Two Weeks Only: Save 30% on 30 C.S. Lewis Books

Few—if any—modern authors have had as much impact on Christianity as C.S. Lewis. His writing, encompassing everything from carefully argued treatises to satire and children’s fantasy, reflects his imaginative take on the Christian faith.

And now, The C.S. Lewis Collection (30 vols.) is 30% off for a limited time. In this collection, you’ll find 30 of Lewis’ most popular works, such as: [Read more…]

Is Beauty Really in the Eye of the Beholder?

We often think of beauty as a matter of taste. A concerto that moves one person to tears may put another to sleep. But what if beauty isn’t in the eye of the beholder? What if it’s rooted in the very nature and being of God? [Read more…]

Key Biblical Topics. Essential Books. Major Savings.

Logos Bible Software provides a wide array of efficient and comprehensive research tools in one place so you can get the most out of your study. And for a limited time, you can expand and deepen your Logos library even more while saving 20–50% in the process. [Read more…]

Baker Book Bundles up to 30% Off

Get up to 30% off collections and bundles from Baker Books this month only in the Publisher Spotlight Sale.

Here are three resources you’ll want to check out: [Read more…]

Forgiven: The Corporate Identity of God’s People

This is a guest post from Dr. Samuel Lamerson, professor of New Testament at Knox Theological Seminary.

While I was in graduate school, I paid my bills by working as an entertainer. I was a juggler, magician, and ventriloquist. Every so often, someone would ask me what else I did, and I would explain that I was writing a PhD dissertation. Then they’d usually yawn and ask for more card tricks. [Read more…]

John Frame: Faith and the Old Mind’s Faulty Reasoning

In this excerpt from Christianity Considered: A Guide for Skeptics and Seekers, author John M. Frame reminds us that salvation comes from trusting what God says about Jesus—and this is only possible with what Frame calls “a new mind.”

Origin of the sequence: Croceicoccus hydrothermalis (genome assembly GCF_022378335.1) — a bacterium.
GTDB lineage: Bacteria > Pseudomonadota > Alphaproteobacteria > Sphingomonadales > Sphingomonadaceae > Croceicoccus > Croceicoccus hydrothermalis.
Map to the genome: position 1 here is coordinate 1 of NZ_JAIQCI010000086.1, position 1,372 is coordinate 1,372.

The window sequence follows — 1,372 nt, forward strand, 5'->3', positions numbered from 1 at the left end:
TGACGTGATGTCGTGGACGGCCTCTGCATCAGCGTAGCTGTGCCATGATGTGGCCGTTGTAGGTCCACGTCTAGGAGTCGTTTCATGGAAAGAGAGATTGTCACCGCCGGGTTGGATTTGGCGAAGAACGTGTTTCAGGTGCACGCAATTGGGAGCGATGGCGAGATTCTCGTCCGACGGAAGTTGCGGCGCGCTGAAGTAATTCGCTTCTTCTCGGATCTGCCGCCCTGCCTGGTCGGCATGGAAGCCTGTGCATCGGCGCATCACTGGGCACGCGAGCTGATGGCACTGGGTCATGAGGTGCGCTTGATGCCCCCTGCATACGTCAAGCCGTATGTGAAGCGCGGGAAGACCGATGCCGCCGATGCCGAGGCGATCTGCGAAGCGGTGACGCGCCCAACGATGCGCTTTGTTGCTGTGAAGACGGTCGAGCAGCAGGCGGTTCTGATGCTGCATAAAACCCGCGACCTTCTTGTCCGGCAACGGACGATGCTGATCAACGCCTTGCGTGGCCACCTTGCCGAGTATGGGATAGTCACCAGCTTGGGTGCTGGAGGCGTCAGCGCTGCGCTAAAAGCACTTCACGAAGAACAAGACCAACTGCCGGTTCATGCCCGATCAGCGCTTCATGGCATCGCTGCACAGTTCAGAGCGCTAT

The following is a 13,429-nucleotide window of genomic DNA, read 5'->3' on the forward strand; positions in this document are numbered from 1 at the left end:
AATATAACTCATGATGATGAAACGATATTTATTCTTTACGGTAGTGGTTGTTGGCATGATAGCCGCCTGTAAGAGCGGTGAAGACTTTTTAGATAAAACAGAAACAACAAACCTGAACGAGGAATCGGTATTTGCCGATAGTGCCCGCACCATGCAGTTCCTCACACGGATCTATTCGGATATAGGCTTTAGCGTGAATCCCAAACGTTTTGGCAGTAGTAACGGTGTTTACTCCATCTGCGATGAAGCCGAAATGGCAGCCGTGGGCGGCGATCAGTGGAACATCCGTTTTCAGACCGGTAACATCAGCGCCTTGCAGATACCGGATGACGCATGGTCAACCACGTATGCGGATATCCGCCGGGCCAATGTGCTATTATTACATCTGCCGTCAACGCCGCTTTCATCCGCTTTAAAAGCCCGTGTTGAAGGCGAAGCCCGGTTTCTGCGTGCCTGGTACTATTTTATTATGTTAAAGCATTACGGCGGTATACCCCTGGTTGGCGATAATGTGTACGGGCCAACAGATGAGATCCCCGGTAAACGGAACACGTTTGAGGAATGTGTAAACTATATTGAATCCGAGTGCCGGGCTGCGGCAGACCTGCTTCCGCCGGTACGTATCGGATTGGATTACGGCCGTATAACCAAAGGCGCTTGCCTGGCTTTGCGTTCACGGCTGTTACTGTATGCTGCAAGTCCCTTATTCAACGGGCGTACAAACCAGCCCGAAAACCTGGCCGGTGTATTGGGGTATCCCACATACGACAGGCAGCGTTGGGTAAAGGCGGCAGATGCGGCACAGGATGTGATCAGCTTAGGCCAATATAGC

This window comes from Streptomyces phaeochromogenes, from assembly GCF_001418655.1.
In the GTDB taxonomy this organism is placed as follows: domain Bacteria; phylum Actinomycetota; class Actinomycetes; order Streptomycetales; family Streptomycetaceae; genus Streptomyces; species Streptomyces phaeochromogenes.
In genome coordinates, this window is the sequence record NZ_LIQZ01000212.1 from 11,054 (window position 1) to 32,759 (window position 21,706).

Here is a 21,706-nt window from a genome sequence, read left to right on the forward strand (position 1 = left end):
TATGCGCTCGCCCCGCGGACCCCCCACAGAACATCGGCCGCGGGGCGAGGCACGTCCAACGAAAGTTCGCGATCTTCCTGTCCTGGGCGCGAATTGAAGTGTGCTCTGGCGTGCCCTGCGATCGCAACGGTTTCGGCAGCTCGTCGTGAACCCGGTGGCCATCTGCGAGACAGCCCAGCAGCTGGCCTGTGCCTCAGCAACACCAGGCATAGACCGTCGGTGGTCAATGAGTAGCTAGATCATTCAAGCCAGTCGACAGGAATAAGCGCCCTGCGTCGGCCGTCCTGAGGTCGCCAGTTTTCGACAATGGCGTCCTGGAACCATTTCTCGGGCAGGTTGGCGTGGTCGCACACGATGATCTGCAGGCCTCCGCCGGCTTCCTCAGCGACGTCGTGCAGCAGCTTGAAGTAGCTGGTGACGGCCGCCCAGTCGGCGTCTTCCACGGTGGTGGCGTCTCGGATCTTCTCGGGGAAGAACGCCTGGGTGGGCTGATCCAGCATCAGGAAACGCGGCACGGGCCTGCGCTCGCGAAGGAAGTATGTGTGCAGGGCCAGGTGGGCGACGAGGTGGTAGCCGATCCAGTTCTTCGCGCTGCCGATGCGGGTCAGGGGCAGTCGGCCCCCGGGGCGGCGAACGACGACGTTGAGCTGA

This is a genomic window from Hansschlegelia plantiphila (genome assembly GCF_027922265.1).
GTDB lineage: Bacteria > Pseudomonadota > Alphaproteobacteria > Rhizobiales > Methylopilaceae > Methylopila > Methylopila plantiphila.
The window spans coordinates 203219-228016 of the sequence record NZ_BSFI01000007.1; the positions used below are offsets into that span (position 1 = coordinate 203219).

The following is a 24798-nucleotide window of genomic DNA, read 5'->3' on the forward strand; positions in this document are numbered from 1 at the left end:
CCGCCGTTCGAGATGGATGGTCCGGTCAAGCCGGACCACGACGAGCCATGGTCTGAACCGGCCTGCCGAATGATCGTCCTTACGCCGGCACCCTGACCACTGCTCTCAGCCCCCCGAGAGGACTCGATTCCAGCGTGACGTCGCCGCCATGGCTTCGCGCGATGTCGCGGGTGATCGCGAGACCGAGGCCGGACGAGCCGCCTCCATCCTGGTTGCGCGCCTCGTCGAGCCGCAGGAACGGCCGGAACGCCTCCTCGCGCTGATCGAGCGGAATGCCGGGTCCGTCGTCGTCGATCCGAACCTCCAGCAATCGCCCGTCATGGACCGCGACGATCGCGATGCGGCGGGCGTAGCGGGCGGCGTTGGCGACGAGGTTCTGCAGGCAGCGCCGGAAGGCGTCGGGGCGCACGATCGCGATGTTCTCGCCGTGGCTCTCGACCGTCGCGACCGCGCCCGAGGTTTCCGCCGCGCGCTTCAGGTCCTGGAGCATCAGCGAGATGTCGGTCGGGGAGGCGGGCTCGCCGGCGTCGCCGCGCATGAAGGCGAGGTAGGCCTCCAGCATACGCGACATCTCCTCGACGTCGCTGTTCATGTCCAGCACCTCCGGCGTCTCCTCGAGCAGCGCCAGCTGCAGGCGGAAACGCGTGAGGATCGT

For a limited time, when you get Christianity Considered along with another recent release from Lexham Press, you’ll get a third for 50% off.

Why did Jesus, the Son of God, become man? He came to die in our place, to die the death we should have died because we had sinned against God:

For by grace you have been saved through faith. And this is not your own doing; it is the gift of God, not a result of works, so that no one may boast. For we are his workmanship, created in Christ Jesus for good works, which God prepared beforehand, that we should walk in them. (Eph 2:8–10)

Good works, we see here, are a result of the gift, not a cause of it. We who receive the gift are “created in Christ,” so that we can perform good works. If we cannot earn salvation by good works, how does salvation come to us? The Bible answers, by faith, as above in Ephesians 2:8. Faith is simple trust. It is expecting God to keep his promise:

For the promise to Abraham and his offspring that he would be heir of the world did not come through the law but through the righteousness of faith. … In hope he believed against hope, that he should become the father of many nations, as he had been told, “So shall your offspring be.” He did not weaken in faith when he considered his own body, which was as good as dead (since he was about a hundred years old), or when he considered the barrenness of Sarah’s womb. No unbelief made him waver concerning the promise of God, but he grew strong in his faith as he gave glory to God, fully convinced that God was able to do what he had promised. (Rom 4:13–25)